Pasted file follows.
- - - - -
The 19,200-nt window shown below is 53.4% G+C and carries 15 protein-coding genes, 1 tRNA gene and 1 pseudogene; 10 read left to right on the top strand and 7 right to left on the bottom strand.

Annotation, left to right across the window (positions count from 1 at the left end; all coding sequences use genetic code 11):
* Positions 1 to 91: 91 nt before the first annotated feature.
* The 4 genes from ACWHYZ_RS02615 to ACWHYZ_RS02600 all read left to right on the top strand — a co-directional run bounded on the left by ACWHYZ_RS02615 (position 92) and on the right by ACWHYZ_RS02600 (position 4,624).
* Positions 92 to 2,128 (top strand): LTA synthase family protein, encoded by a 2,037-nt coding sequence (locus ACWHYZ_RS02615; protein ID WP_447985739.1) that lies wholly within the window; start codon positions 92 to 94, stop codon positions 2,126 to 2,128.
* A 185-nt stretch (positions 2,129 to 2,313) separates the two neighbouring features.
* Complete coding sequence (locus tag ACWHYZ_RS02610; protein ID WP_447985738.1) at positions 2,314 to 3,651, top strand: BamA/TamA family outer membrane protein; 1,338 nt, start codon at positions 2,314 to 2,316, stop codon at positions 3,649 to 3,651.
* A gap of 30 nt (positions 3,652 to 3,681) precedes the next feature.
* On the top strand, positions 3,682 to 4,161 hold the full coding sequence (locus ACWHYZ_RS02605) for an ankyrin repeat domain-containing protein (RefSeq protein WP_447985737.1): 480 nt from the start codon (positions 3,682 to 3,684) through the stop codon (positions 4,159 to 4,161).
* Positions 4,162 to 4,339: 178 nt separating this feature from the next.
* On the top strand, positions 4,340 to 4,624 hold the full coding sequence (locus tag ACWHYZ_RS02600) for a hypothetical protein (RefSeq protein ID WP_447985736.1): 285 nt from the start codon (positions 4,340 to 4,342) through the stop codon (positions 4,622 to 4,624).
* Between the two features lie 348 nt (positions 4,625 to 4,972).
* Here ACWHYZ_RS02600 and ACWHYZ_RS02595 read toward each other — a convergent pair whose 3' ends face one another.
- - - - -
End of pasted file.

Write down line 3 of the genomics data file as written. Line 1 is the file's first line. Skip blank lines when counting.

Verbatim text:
* Positions 1 to 91: 91 nt before the first annotated feature.